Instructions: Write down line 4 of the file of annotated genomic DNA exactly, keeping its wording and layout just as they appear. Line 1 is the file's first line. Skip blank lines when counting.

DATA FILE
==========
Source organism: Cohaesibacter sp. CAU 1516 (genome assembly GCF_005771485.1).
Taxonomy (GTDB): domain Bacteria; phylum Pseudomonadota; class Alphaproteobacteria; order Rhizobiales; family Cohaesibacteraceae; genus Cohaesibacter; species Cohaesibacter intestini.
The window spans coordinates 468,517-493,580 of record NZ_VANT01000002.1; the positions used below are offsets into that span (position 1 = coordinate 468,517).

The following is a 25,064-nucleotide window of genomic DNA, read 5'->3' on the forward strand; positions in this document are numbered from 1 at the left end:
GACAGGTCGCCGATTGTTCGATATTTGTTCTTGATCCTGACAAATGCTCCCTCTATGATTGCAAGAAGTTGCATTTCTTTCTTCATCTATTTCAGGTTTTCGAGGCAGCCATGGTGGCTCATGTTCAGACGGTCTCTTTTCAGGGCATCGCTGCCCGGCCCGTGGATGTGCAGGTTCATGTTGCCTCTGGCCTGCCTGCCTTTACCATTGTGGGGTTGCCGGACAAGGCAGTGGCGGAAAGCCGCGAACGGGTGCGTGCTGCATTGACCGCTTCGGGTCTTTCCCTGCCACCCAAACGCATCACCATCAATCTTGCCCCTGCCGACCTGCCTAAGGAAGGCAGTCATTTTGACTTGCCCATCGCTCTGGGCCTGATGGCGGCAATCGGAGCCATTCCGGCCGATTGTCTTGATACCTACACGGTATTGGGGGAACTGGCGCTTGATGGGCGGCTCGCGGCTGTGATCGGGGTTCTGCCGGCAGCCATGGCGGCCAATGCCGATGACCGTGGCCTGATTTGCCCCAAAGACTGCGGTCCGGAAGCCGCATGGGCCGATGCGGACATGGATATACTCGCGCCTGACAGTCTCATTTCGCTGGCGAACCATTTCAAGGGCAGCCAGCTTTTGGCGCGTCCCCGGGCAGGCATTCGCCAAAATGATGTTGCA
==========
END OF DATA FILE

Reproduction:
The following is a 25,064-nucleotide window of genomic DNA, read 5'->3' on the forward strand; positions in this document are numbered from 1 at the left end: